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Barnard's fossil fuel divestment decision likely to be more symbolic than financial

Barnard’s board of trustees will vote this spring whether or not to divest the college’s endowment from fossil fuels—but no matter the outcome, the decision will largely be a symbolic, rather than financial, move for Barnard.

The Presidential Task Force to Examine Divestment, which was created in January following calls from student activist group Divest Barnard for the college to divest, is set to compile a report detailing what the economic impacts of divestment would be on the college.

Since February, the task force—which is chaired by Chief Operating Officer Rob Goldberg and consists of trustees, faculty members, and students—has been focusing on four elements of divestment: the financial implications, the social impact, sustainability, and the pros and cons of divestment.

The task force’s final economic analysis report, which will be drafted by the end of September and given to the board of trustees in the middle of November before its annual December meeting, will be key in influencing its decision on whether or not to divest the college’s endowment from fossil fuel investments.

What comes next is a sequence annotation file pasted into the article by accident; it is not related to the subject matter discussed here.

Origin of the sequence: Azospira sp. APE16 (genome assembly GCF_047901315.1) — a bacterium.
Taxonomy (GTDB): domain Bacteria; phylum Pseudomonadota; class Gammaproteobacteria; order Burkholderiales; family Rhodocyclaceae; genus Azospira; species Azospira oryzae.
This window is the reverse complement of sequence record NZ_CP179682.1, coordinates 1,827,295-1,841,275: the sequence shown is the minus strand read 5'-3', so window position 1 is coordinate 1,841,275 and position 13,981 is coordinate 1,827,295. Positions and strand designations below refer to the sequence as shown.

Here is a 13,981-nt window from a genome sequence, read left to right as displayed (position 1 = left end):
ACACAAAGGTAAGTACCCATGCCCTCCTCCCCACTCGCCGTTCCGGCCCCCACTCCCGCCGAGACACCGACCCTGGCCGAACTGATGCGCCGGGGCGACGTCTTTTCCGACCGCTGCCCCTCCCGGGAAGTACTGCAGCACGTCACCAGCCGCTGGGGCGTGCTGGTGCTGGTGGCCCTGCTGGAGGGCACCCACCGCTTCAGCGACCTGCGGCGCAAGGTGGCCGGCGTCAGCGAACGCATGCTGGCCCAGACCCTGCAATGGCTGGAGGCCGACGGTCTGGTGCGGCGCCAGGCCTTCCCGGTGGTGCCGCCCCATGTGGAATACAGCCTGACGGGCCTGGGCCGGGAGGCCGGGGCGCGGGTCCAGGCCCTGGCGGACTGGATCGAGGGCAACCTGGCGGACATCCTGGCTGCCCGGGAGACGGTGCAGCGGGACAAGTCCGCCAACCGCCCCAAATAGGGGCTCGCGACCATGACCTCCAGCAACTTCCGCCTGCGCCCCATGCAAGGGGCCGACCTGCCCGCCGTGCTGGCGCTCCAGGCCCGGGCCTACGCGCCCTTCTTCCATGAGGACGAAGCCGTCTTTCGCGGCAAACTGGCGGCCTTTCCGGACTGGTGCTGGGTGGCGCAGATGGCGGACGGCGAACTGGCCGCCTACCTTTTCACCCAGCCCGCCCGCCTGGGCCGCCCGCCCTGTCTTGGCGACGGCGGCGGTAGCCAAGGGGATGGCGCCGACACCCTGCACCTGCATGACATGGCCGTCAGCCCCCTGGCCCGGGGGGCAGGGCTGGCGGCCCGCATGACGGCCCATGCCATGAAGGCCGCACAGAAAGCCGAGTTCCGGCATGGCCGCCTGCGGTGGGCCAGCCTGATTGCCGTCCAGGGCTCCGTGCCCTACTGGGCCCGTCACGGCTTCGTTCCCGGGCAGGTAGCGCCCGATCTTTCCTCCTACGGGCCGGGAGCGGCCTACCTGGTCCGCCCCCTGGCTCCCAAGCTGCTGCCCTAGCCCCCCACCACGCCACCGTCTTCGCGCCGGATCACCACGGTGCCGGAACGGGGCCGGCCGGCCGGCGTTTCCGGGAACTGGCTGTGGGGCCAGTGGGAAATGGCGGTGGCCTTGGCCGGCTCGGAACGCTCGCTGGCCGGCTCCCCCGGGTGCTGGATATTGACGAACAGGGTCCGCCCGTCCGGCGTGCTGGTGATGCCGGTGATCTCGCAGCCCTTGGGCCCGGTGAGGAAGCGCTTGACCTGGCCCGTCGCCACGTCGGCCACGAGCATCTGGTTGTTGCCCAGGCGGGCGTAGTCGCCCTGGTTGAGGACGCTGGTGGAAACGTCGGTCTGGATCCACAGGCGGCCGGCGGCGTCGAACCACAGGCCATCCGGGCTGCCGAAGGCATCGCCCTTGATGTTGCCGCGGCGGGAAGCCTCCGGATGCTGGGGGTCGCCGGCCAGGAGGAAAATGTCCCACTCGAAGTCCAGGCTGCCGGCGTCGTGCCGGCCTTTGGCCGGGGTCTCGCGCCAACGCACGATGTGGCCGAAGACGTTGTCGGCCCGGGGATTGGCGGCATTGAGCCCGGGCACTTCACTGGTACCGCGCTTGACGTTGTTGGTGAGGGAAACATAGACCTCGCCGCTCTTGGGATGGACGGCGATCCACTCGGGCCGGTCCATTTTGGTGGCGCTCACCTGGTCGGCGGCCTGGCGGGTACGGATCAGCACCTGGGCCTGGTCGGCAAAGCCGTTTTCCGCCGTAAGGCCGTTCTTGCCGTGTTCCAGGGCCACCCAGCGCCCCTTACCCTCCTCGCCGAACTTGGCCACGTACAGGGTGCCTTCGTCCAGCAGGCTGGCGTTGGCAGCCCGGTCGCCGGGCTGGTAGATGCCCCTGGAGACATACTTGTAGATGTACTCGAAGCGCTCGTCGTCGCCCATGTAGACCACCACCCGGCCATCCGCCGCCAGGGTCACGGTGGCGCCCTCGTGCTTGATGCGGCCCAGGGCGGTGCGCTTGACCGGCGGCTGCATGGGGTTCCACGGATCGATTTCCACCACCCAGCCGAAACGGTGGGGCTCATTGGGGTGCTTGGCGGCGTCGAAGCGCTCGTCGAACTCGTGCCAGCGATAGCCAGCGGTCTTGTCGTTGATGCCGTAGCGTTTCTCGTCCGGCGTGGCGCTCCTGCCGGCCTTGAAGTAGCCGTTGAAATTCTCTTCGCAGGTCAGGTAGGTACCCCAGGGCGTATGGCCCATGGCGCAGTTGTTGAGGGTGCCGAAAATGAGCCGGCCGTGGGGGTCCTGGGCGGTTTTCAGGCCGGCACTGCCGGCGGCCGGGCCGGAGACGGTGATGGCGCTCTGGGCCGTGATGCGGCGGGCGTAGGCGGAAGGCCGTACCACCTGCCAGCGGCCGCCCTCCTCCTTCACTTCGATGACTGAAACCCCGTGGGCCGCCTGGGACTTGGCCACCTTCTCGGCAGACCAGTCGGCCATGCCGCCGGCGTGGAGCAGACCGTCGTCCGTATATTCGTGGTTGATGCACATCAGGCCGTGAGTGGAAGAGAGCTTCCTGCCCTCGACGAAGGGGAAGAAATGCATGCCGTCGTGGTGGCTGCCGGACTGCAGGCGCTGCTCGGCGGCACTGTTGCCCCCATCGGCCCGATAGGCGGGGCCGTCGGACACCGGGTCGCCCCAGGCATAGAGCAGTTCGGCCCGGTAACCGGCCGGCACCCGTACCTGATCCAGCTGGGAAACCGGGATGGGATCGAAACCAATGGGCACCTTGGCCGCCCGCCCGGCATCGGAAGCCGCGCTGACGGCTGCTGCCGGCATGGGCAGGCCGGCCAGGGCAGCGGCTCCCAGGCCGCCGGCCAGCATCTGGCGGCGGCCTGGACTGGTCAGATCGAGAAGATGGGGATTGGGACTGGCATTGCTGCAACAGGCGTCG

Barnard’s endowment, which was worth about $297 million for the 2015 fiscal year, is invested in a commingled fund with 13 other institutions through the firm Investure, LLC.

Approximately four percent of the endowment is invested in fossil fuels, according to Goldberg. Given that any quantitative data comparing the success of fossil fuel free portfolios with fossil fuel portfolios are strictly based on the past, Goldberg said that it makes it difficult to make any projections with certainty into how these investments will perform in the future.

“It makes this very hard because you're—we're asking the board to make a series of decisions about the structure of our endowment that we don't have any certainty is going to be right,” Goldberg said in an interview with Spectator last Thursday. “We have to make sure throughout this entire process that the value of our endowment grows, and that's the imperative.”